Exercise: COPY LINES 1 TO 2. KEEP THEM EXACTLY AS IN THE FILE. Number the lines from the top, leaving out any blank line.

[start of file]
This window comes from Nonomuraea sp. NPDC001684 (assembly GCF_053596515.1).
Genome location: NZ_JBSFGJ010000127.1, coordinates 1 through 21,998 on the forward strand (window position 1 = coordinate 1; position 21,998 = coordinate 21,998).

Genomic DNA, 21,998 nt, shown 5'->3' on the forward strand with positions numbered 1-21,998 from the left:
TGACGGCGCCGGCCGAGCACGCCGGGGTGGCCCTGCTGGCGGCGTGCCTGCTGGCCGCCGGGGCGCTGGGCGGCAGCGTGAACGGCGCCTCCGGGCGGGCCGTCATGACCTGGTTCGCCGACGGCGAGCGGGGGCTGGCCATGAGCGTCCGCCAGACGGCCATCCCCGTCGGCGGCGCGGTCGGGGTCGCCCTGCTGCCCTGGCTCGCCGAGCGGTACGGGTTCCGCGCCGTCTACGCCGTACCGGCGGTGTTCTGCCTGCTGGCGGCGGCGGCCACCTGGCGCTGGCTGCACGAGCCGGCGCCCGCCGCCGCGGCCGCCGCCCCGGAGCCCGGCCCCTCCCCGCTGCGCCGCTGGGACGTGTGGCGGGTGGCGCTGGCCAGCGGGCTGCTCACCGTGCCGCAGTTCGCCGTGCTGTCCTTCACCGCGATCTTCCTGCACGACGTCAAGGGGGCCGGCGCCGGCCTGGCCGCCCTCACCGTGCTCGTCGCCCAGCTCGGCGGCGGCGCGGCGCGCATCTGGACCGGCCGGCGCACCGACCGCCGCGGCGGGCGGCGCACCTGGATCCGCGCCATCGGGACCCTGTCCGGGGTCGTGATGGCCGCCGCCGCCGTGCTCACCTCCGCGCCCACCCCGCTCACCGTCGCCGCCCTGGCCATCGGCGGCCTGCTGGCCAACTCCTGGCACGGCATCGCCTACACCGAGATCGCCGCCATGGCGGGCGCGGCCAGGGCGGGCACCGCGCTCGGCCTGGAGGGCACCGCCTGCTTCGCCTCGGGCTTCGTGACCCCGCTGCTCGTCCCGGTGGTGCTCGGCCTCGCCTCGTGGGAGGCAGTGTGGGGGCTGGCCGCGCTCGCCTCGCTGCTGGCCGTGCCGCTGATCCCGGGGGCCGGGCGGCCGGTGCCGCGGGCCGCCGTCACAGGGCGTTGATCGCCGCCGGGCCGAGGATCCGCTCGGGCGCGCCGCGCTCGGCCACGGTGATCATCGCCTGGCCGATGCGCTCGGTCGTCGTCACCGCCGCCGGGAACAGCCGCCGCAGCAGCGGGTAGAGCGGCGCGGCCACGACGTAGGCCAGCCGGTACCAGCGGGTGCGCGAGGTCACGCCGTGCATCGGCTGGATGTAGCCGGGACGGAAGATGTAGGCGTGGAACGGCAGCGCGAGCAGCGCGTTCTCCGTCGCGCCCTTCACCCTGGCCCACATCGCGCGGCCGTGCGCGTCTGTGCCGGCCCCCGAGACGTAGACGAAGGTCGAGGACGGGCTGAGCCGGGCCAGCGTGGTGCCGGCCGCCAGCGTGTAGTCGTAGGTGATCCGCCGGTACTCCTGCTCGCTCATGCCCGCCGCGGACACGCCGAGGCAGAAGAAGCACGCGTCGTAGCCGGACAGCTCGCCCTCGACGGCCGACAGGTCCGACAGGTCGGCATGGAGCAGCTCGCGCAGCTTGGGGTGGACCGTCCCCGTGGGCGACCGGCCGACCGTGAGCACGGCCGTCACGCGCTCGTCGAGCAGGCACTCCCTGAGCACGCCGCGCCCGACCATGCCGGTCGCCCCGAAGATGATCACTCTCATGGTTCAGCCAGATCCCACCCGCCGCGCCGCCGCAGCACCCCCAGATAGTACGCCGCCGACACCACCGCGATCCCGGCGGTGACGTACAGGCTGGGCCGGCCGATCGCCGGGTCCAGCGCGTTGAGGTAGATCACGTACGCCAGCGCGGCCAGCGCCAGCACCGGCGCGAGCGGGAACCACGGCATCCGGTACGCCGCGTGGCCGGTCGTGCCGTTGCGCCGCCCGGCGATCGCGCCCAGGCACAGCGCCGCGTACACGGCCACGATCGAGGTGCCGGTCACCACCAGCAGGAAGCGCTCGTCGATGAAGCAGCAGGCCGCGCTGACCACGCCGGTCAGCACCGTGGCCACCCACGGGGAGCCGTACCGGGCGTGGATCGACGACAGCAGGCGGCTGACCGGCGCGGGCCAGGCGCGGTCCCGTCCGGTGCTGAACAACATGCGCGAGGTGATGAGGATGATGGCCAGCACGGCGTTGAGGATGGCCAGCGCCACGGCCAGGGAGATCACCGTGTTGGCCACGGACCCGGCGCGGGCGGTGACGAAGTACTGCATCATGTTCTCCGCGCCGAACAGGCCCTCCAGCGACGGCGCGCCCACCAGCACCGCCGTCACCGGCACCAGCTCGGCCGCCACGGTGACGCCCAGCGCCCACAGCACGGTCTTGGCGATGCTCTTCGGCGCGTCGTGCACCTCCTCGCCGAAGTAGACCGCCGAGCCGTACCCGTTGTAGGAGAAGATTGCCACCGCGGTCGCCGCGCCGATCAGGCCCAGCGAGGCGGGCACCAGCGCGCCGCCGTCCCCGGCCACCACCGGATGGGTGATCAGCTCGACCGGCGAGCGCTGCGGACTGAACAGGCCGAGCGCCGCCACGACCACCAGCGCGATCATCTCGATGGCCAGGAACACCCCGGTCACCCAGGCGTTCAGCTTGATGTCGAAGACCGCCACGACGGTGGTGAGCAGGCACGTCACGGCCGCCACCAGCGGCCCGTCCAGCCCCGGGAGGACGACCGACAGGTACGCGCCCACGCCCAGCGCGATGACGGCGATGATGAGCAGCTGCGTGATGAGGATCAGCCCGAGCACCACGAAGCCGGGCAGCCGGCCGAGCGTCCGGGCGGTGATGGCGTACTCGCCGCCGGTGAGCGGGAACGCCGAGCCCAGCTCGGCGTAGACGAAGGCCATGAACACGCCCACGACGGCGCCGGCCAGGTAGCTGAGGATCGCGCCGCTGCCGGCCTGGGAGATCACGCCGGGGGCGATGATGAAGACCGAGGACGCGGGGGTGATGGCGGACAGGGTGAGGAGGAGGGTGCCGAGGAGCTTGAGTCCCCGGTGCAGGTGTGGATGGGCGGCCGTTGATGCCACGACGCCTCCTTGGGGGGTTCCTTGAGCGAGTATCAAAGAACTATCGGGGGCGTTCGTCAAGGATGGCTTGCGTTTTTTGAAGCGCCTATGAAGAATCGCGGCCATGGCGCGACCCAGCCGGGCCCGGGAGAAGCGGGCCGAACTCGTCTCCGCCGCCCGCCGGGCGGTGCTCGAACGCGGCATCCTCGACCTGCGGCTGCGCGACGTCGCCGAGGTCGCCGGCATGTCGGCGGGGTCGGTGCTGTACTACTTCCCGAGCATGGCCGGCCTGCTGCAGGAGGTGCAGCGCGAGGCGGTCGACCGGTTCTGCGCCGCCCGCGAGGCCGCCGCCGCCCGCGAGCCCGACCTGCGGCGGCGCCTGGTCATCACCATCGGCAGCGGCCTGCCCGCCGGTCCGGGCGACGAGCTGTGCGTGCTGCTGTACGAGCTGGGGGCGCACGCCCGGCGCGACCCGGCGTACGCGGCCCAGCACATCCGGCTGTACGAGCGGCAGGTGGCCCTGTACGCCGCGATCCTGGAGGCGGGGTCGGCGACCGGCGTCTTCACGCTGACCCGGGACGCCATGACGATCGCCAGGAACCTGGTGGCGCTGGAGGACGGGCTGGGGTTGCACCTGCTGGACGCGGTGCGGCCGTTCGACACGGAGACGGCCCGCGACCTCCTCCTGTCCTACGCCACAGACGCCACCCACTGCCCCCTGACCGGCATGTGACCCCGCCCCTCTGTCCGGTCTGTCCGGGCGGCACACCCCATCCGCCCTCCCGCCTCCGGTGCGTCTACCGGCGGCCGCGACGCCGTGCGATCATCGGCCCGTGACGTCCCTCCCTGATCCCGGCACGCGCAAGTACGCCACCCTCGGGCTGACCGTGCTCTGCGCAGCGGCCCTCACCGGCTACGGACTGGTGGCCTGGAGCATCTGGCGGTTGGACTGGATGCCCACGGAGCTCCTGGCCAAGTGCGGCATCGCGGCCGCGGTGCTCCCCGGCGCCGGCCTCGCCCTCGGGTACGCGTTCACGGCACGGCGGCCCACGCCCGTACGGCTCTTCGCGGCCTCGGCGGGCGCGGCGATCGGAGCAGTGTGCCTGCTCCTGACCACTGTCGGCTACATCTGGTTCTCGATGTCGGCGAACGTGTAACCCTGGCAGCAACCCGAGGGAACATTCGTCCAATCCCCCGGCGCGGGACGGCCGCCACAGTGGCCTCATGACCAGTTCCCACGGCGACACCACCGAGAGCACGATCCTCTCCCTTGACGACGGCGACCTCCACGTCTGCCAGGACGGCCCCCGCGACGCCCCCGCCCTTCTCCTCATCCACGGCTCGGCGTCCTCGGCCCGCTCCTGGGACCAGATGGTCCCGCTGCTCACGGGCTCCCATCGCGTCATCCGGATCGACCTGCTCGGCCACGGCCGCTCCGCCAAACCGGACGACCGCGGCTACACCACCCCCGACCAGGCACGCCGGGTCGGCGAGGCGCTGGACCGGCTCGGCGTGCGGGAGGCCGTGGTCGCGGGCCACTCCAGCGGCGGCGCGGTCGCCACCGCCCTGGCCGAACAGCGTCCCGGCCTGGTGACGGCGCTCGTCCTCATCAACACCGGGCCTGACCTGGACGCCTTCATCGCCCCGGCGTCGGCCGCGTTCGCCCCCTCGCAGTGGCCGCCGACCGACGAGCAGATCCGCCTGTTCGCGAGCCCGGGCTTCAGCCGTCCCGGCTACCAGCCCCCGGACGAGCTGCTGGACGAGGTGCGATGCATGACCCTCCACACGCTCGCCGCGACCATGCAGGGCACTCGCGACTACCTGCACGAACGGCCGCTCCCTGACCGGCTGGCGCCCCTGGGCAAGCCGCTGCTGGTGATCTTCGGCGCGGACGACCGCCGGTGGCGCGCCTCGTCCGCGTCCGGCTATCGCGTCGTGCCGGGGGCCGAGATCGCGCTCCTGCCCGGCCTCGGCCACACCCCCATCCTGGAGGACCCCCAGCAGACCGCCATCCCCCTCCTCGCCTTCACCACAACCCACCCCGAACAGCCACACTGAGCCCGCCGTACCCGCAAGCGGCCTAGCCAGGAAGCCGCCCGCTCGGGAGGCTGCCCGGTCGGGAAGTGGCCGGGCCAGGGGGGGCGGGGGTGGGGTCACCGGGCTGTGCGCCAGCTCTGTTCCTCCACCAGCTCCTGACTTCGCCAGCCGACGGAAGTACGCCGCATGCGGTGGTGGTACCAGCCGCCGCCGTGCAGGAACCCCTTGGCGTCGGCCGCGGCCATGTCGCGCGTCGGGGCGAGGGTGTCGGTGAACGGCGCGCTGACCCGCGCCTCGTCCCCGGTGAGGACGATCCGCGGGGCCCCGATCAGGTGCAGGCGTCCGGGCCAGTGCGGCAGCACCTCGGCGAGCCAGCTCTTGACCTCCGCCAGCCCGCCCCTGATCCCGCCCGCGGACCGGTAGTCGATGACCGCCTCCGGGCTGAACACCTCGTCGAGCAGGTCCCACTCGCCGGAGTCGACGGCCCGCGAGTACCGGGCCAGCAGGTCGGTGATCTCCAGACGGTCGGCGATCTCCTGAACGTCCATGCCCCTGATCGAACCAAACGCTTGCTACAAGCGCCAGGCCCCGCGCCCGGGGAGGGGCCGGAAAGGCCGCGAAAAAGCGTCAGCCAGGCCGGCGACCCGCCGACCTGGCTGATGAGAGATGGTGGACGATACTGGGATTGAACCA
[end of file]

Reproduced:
This window comes from Nonomuraea sp. NPDC001684 (assembly GCF_053596515.1).
Genome location: NZ_JBSFGJ010000127.1, coordinates 1 through 21,998 on the forward strand (window position 1 = coordinate 1; position 21,998 = coordinate 21,998).